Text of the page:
I don't know what it was that got me there that time. I survived and carried on to further adventures that brought me close to death. Those other encounters were from people bent on violence, not simple things from Nature. I shrug. Death is all around us all the time. It's only a problem for me when I see clearly that it takes those who needn't really go. It bothers me deeply when I see people dying because they don't have clean water to drink, to bathe in, to wash their clothes in. It bothers me when I see two foot long coffins daily, often clusters of them, bobbing down the street atop the bent-over backs of the sick and the dying. It bothers me when I see a mosquito land on a child, knowing as I do that disease is sure to follow, and from that a needless death. I survive because of cleaning products and alcohol wipes and anti-biotics and enough knowledge of germs that I can avoid most of the things that would otherwise kill me within weeks, the things that carry off peasant kids and old folks and those too sick to survive a common cold. I survive because no matter where I am I still live in the Modern world. I know about Lysol and Tidy-Bowl. I want my sister to marry Mr. Clean. Mother Nature? Nope, ain't no friend of mine. Gas that bitch.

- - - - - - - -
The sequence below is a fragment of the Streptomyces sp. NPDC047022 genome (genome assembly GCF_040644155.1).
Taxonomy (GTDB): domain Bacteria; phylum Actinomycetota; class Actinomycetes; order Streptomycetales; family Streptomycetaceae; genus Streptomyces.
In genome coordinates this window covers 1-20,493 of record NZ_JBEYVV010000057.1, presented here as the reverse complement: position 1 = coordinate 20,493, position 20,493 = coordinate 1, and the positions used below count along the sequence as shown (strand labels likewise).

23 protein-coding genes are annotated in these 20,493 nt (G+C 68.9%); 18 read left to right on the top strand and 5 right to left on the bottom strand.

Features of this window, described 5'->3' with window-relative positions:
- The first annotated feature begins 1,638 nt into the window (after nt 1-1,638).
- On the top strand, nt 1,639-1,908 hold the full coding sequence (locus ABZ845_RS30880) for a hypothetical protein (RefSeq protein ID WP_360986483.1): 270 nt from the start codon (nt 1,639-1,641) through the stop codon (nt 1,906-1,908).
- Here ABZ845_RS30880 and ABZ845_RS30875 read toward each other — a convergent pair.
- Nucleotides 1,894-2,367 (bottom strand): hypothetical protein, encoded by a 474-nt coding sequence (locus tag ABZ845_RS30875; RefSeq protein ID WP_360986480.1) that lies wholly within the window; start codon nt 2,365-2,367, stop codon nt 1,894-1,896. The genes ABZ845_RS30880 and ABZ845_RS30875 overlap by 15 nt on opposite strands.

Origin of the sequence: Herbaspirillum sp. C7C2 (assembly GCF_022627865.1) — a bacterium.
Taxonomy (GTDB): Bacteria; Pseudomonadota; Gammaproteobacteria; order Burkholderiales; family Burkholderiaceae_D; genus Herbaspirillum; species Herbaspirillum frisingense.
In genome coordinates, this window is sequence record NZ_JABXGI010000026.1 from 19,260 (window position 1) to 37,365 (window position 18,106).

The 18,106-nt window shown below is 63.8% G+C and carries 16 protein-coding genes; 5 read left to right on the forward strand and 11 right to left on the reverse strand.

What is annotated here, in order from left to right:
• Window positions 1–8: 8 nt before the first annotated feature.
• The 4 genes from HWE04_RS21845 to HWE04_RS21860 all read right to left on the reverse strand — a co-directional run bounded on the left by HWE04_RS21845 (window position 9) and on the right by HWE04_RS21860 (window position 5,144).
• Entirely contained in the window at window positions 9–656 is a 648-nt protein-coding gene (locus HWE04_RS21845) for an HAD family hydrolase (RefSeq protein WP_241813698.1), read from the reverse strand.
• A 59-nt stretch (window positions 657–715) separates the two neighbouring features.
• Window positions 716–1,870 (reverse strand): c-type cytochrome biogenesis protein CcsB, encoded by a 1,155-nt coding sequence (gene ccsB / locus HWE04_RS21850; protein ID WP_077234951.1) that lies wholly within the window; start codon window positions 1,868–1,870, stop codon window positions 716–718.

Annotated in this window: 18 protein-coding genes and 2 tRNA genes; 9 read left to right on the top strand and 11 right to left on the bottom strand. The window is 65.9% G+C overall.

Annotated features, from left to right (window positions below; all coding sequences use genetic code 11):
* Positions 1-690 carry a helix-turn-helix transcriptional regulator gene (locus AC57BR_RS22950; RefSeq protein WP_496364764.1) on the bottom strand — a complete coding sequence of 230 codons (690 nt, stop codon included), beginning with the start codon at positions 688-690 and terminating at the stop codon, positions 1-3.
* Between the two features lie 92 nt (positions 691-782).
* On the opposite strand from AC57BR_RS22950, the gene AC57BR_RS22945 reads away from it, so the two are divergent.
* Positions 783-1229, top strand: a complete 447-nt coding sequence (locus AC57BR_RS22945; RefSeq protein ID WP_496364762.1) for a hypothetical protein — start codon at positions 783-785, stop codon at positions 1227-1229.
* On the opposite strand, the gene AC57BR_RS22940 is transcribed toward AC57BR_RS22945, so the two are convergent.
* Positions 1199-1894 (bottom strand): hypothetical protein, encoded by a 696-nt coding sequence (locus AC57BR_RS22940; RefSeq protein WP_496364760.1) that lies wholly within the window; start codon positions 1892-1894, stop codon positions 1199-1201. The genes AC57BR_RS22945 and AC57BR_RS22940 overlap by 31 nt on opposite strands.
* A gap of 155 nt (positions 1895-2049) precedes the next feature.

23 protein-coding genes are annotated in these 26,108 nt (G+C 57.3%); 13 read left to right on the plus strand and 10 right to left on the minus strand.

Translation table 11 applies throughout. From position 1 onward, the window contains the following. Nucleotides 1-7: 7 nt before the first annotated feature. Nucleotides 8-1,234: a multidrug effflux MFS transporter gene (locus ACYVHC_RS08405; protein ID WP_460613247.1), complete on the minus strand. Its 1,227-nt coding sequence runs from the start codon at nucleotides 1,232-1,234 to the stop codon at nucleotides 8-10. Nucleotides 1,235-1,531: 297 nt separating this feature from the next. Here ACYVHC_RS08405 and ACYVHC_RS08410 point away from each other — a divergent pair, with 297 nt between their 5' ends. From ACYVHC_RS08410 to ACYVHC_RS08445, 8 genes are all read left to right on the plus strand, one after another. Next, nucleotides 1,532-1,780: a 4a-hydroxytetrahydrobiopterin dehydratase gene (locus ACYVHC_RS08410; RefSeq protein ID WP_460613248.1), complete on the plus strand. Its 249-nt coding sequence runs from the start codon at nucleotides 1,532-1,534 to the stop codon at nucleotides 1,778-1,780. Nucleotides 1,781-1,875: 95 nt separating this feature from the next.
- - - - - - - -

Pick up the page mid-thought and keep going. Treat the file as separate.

Last summer we encountered a death hippy who claimed to be personally responsible for the death of a million Viet-Namese, her moralistic hubris not making her at all sickened; she didn't do enough to stop the war in Vietnam, or something, or whatever. She emoted righteously on the sidewalk for us so we would see her sincerity. She's probably on television if you care to watch. Or perhaps she's now on about the evils of environmental destruction. Today she's likely protesting about the use of fertiliser and pesticides and synthetics. When I clear away the visions of dead peasants I see in my fascistic mind that woman hanging from a lamp post. She, and not just she, is responsible for the death of far more than a million people. Anyone who denies the right of the quality of life Modernity provides to the rest of us is guilty of the murder of billions. Anyone who cries out against the use of Lysol is a killer of children. No, I have no sympathy. I have only hatred for those who sit in the clean well-lighted cappuccino bars of modern suburbia while they pose and preen and condemn the world to death by disease eradicable by TidyBowl.